A class of rotaxane is created, not by encapsulating a conventional linear thread, but rather by wrapping a large cucurbituril macrocycle about a three-dimensional, cylindrical, nanosized, self-assembled supramolecular helicate as the axle. The resulting pseudo-rotaxane is readily converted into a proper interlocked rotaxane by adding branch points to the helicate strands that form the surface of the cylinder (like branches and roots on a tree trunk). The supramolecular cylinder that forms the axle is itself a member of a unique and remarkable class of helicate metallo-drugs that bind Y-shaped DNA junction structures and induce cell death. While pseudo-rotaxanation does not modify the DNA-binding properties, proper, mechanically-interlocked rotaxanation transforms the DNA-binding and biological activity of the cylinder. The ability of the cylinder to de-thread from the rotaxane (and thus to bind DNA junction structures) is controlled by the extent of branching: fully-branched cylinders are locked inside the cucurbituril macrocycle, while cylinders with incomplete branch points can de-thread from the rotaxane in response to competitor guests. The number of branch points can thus afford kinetic control over the drug de-threading and release.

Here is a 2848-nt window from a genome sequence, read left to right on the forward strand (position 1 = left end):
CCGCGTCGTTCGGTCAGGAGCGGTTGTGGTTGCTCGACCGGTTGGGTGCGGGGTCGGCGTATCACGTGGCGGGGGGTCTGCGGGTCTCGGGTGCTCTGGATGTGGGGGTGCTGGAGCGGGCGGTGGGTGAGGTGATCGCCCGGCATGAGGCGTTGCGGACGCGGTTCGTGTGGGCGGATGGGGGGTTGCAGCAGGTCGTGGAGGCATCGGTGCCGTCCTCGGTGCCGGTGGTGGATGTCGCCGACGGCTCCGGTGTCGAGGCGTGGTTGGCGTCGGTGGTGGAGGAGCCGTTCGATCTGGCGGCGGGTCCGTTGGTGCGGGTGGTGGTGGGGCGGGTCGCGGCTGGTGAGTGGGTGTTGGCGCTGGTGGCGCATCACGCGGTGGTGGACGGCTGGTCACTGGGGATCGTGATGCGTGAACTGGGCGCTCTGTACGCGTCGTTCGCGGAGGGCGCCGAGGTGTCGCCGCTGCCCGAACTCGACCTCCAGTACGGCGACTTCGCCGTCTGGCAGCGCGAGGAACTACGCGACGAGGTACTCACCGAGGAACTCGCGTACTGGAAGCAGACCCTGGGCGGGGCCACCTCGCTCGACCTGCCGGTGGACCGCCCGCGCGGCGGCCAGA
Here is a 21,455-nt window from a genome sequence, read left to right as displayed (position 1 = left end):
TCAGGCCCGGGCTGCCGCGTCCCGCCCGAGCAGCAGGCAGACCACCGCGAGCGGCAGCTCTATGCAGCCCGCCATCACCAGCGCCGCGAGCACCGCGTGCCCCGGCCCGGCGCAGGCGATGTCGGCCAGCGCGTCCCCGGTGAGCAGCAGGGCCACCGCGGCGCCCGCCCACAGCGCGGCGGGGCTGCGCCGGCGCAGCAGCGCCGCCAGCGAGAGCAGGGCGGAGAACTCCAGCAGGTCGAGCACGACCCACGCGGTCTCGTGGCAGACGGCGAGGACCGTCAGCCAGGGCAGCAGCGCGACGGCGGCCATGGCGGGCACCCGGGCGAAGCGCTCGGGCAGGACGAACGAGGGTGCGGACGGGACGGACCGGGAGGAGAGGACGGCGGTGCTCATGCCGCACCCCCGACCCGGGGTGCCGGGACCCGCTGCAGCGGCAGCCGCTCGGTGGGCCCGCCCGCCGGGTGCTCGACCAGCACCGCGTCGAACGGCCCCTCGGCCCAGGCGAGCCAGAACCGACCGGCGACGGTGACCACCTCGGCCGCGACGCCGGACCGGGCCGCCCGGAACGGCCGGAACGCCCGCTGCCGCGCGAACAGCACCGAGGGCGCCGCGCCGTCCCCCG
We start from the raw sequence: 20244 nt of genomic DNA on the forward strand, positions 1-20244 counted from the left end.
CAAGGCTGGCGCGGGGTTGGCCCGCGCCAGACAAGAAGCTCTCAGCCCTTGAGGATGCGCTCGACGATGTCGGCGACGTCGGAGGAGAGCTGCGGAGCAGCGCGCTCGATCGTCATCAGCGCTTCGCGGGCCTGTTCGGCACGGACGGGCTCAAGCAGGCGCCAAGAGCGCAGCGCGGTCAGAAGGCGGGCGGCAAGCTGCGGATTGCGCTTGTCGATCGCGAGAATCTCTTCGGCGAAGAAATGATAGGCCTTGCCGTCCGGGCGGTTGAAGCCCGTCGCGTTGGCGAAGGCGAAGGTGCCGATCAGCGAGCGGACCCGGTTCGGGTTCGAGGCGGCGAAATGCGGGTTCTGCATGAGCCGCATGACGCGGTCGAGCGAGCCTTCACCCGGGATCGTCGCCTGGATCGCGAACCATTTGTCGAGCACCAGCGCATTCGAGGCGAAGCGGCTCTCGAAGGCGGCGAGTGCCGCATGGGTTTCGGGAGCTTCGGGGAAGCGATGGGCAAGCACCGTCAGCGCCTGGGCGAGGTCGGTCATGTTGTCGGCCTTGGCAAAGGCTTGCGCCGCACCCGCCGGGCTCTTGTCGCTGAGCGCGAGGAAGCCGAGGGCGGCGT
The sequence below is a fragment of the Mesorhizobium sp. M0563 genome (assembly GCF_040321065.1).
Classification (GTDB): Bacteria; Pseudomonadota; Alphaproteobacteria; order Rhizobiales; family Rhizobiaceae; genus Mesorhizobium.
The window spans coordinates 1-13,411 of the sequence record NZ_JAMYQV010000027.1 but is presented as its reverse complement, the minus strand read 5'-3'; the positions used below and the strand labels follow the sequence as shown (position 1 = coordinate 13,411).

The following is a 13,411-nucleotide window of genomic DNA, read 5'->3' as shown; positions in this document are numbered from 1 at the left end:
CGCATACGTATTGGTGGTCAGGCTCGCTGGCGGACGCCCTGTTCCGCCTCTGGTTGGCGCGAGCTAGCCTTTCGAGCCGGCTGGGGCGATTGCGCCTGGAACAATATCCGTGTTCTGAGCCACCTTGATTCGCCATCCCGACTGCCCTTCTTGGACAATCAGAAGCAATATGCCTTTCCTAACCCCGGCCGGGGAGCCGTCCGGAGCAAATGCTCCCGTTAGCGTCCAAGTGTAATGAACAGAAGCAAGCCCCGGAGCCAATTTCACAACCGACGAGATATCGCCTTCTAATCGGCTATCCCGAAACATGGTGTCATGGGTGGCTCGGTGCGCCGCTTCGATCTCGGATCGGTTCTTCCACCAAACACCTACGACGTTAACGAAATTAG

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- Bridged-Ring Compounds/chemistry
- Coordination Complexes/chemistry